While sitting there beside the spring, gazing listlessly into its placid depths, an uncanny figure made its way through a breach in the bastion, and stood before me. At first I confess I was startled, the wild uncouth thing, bent and decrepit, with hair of long and tangled gray, fiery sunken eyes, seemed born of another world than this. He bent his gaze with searching scrutiny full upon me.
The lad whispered: "It's old mad Michel; he lives up there," pointing to a tumbled down tower, "and believes himself the Count—the Count, and him long dead lying yonder in the well."
The boy shuddered and crossed himself.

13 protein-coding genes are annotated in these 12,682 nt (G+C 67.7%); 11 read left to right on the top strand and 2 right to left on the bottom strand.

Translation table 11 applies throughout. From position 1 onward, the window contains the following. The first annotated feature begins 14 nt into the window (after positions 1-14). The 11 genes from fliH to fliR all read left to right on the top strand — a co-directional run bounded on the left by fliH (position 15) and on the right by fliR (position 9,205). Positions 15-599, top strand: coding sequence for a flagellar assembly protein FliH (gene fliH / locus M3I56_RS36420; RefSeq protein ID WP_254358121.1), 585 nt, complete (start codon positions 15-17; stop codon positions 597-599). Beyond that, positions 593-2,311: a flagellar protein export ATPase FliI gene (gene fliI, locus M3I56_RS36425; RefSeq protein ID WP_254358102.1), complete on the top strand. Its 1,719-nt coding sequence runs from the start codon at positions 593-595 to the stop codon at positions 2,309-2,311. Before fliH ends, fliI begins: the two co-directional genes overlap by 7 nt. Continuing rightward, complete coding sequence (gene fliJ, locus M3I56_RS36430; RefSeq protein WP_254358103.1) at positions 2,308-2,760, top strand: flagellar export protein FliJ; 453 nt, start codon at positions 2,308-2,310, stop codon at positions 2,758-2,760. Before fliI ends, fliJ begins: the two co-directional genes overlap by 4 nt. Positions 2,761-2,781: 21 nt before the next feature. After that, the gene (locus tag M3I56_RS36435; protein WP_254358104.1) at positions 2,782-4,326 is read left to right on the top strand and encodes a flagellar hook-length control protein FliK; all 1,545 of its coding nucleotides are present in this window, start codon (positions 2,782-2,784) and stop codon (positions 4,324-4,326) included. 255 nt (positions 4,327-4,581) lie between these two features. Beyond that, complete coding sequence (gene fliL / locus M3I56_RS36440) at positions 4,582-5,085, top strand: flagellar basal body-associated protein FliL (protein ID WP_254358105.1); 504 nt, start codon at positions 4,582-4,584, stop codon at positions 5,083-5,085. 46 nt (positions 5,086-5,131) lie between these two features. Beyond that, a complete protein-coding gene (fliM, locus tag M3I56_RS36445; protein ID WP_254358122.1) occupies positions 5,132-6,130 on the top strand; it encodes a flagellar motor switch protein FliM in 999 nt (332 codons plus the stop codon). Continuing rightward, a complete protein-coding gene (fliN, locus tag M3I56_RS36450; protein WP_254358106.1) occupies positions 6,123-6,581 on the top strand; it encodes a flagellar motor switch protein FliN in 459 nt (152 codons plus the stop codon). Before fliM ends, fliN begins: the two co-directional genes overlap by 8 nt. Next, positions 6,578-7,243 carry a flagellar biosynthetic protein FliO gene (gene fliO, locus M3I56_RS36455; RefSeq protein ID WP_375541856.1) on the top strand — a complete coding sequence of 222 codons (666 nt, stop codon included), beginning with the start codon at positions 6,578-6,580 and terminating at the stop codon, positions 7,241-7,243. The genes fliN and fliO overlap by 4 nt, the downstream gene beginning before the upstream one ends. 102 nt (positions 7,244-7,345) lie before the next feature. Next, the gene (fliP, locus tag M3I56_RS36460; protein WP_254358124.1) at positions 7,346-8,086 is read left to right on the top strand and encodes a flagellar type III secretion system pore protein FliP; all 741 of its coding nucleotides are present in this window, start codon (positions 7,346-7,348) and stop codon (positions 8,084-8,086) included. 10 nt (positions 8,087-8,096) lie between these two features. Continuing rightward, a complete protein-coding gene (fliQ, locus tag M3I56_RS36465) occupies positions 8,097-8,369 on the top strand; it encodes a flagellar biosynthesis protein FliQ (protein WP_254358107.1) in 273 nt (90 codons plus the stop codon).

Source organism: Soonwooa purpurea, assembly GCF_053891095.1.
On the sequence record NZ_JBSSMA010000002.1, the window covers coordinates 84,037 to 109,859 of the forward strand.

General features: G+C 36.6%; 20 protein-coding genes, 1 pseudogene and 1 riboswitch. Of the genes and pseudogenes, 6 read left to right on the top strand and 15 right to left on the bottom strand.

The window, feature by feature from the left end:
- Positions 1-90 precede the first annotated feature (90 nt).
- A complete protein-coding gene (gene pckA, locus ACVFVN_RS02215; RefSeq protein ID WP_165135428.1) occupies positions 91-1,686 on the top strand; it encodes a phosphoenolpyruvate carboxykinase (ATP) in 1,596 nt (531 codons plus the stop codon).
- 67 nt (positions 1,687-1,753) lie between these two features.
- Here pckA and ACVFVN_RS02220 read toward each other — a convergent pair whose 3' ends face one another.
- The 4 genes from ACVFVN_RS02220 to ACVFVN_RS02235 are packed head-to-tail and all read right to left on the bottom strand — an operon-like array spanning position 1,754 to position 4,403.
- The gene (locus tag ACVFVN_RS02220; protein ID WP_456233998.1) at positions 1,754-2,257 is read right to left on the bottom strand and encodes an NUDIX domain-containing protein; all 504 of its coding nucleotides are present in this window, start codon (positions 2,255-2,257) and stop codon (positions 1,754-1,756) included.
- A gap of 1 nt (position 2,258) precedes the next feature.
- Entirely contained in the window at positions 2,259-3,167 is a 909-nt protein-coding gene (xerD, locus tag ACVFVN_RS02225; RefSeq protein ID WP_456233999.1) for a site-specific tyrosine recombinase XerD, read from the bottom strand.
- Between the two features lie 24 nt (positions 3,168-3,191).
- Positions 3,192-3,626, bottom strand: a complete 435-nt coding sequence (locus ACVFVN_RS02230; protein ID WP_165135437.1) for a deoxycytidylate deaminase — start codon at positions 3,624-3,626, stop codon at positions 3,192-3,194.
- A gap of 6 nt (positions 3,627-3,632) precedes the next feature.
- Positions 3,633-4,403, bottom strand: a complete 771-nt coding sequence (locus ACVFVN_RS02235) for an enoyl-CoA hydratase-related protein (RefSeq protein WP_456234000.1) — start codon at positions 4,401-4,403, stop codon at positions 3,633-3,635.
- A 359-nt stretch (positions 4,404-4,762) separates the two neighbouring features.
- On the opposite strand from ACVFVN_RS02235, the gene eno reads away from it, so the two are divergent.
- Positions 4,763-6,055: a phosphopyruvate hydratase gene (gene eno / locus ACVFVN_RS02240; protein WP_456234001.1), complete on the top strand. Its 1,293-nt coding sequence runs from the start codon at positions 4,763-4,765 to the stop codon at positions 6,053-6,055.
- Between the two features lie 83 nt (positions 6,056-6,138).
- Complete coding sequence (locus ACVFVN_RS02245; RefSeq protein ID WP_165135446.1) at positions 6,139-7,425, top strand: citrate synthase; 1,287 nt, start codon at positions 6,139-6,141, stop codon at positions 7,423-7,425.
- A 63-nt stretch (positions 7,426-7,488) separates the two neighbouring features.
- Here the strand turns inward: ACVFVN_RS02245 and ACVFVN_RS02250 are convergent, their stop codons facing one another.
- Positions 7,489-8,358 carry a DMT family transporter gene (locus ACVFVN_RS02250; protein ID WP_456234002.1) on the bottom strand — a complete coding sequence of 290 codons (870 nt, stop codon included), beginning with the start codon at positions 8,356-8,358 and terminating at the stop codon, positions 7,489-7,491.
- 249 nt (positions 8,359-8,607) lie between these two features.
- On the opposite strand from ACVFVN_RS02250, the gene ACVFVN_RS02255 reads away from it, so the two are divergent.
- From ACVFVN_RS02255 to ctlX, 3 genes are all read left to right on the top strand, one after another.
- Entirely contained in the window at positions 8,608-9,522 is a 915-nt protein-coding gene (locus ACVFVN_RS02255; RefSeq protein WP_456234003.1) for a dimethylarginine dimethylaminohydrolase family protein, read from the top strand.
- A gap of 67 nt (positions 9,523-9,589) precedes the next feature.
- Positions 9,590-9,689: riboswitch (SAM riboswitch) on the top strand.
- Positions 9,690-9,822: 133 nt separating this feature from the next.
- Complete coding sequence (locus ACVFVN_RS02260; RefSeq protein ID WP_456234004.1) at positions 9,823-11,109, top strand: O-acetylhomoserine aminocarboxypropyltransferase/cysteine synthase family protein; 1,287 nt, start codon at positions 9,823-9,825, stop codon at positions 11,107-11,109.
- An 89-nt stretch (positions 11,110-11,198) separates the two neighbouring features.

The old man gazed steadily at me for some moments then bowing low, he cried:
"Hail! Son of d'Artin! Hast come to view thine own again? Let us into the walls."
"Let us go, Monsieur, quick," urged the lad, tugging at my coat, "it is late."
The dusk in fact was coming on apace and climbing shadows crept round the grotesque masonry. Unheeding the lad's fear, I was strongly impelled to talk with the daft creature. It was an impulse born not wholly of idle curiosity. I felt strangely moved.
"What do you want of me, old man?" I asked.
"I am Henri d'Artin, by murder's hand laid low; I would tell you much."
"Let us go, Monsieur, let us go. He speaks of unholy things," the boy pleaded fearfully. Meeting no